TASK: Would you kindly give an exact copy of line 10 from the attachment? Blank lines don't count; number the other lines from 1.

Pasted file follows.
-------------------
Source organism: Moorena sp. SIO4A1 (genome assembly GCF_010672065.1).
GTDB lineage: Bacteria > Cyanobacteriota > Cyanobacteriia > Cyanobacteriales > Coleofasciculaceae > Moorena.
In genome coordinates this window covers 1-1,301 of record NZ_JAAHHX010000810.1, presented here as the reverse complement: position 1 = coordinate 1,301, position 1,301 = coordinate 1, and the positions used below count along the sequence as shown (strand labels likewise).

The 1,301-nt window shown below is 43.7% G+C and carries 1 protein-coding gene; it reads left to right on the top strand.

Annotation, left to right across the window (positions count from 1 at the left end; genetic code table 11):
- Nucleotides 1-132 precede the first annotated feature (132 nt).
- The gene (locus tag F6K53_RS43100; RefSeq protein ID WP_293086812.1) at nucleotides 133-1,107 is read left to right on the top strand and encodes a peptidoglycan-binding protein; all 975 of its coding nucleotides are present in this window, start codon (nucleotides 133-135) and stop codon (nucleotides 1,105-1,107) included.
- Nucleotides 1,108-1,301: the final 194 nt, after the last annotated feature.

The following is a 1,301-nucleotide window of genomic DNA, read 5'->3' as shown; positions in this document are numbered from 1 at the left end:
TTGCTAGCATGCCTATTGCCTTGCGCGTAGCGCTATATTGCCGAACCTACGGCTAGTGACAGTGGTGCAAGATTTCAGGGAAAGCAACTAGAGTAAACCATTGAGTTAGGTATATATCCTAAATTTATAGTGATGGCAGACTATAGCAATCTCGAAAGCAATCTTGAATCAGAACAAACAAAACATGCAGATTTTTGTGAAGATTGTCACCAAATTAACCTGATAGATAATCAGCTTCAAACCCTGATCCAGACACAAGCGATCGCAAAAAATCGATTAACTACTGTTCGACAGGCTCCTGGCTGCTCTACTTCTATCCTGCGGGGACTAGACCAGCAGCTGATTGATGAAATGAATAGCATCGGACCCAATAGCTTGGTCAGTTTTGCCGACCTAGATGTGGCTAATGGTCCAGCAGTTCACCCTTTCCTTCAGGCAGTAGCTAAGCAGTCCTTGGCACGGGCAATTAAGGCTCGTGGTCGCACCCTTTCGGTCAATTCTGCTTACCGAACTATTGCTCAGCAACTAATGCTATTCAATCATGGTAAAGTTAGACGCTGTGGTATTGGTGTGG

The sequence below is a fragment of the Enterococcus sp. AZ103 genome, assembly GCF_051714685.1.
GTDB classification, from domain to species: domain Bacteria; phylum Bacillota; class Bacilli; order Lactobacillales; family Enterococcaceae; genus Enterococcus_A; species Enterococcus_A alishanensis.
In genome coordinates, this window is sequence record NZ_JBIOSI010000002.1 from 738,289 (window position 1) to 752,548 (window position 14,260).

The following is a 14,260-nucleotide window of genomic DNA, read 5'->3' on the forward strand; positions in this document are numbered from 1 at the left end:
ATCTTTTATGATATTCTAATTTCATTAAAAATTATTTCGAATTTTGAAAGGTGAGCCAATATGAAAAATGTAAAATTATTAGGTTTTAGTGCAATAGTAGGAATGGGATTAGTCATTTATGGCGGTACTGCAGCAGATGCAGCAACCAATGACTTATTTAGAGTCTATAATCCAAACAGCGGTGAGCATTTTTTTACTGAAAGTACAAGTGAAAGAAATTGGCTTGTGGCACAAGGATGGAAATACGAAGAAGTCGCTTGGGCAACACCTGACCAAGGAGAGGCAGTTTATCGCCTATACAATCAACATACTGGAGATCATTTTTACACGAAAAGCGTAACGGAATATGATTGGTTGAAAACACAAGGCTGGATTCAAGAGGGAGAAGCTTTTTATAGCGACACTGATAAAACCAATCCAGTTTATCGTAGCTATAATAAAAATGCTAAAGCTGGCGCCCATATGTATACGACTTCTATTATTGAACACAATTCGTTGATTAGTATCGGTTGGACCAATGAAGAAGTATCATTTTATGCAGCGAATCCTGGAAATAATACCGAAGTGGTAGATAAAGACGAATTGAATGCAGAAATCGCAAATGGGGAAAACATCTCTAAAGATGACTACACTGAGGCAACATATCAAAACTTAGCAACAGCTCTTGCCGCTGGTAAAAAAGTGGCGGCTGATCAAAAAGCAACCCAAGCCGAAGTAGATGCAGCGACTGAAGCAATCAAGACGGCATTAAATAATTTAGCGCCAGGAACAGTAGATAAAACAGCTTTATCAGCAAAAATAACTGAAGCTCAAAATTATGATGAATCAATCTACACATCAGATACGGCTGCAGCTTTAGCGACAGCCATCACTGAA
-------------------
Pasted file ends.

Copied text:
TTGCTAGCATGCCTATTGCCTTGCGCGTAGCGCTATATTGCCGAACCTACGGCTAGTGACAGTGGTGCAAGATTTCAGGGAAAGCAACTAGAGTAAACCATTGAGTTAGGTATATATCCTAAATTTATAGTGATGGCAGACTATAGCAATCTCGAAAGCAATCTTGAATCAGAACAAACAAAACATGCAGATTTTTGTGAAGATTGTCACCAAATTAACCTGATAGATAATCAGCTTCAAACCCTGATCCAGACACAAGCGATCGCAAAAAATCGATTAACTACTGTTCGACAGGCTCCTGGCTGCTCTACTTCTATCCTGCGGGGACTAGACCAGCAGCTGATTGATGAAATGAATAGCATCGGACCCAATAGCTTGGTCAGTTTTGCCGACCTAGATGTGGCTAATGGTCCAGCAGTTCACCCTTTCCTTCAGGCAGTAGCTAAGCAGTCCTTGGCACGGGCAATTAAGGCTCGTGGTCGCACCCTTTCGGTCAATTCTGCTTACCGAACTATTGCTCAGCAACTAATGCTATTCAATCATGGTAAAGTTAGACGCTGTGGTATTGGTGTGG